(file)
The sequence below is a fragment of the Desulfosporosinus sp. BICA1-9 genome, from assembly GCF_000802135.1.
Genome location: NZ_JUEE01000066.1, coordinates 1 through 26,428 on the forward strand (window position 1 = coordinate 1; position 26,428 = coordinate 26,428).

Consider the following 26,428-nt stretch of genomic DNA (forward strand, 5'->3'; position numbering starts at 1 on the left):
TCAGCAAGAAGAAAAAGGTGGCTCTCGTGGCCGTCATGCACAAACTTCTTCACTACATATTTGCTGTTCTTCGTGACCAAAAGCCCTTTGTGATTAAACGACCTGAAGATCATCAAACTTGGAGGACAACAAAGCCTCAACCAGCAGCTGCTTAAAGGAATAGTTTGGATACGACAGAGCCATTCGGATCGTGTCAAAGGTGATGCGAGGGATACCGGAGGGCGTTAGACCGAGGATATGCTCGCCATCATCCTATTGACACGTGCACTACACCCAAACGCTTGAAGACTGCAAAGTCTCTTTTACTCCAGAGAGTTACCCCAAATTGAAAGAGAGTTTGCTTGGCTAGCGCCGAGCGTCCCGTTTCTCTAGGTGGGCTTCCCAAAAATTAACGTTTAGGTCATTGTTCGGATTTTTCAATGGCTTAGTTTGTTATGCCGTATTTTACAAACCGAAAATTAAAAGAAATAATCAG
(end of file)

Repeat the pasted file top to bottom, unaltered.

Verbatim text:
The sequence below is a fragment of the Desulfosporosinus sp. BICA1-9 genome, from assembly GCF_000802135.1.
Genome location: NZ_JUEE01000066.1, coordinates 1 through 26,428 on the forward strand (window position 1 = coordinate 1; position 26,428 = coordinate 26,428).

Consider the following 26,428-nt stretch of genomic DNA (forward strand, 5'->3'; position numbering starts at 1 on the left):
TCAGCAAGAAGAAAAAGGTGGCTCTCGTGGCCGTCATGCACAAACTTCTTCACTACATATTTGCTGTTCTTCGTGACCAAAAGCCCTTTGTGATTAAACGACCTGAAGATCATCAAACTTGGAGGACAACAAAGCCTCAACCAGCAGCTGCTTAAAGGAATAGTTTGGATACGACAGAGCCATTCGGATCGTGTCAAAGGTGATGCGAGGGATACCGGAGGGCGTTAGACCGAGGATATGCTCGCCATCATCCTATTGACACGTGCACTACACCCAAACGCTTGAAGACTGCAAAGTCTCTTTTACTCCAGAGAGTTACCCCAAATTGAAAGAGAGTTTGCTTGGCTAGCGCCGAGCGTCCCGTTTCTCTAGGTGGGCTTCCCAAAAATTAACGTTTAGGTCATTGTTCGGATTTTTCAATGGCTTAGTTTGTTATGCCGTATTTTACAAACCGAAAATTAAAAGAAATAATCAG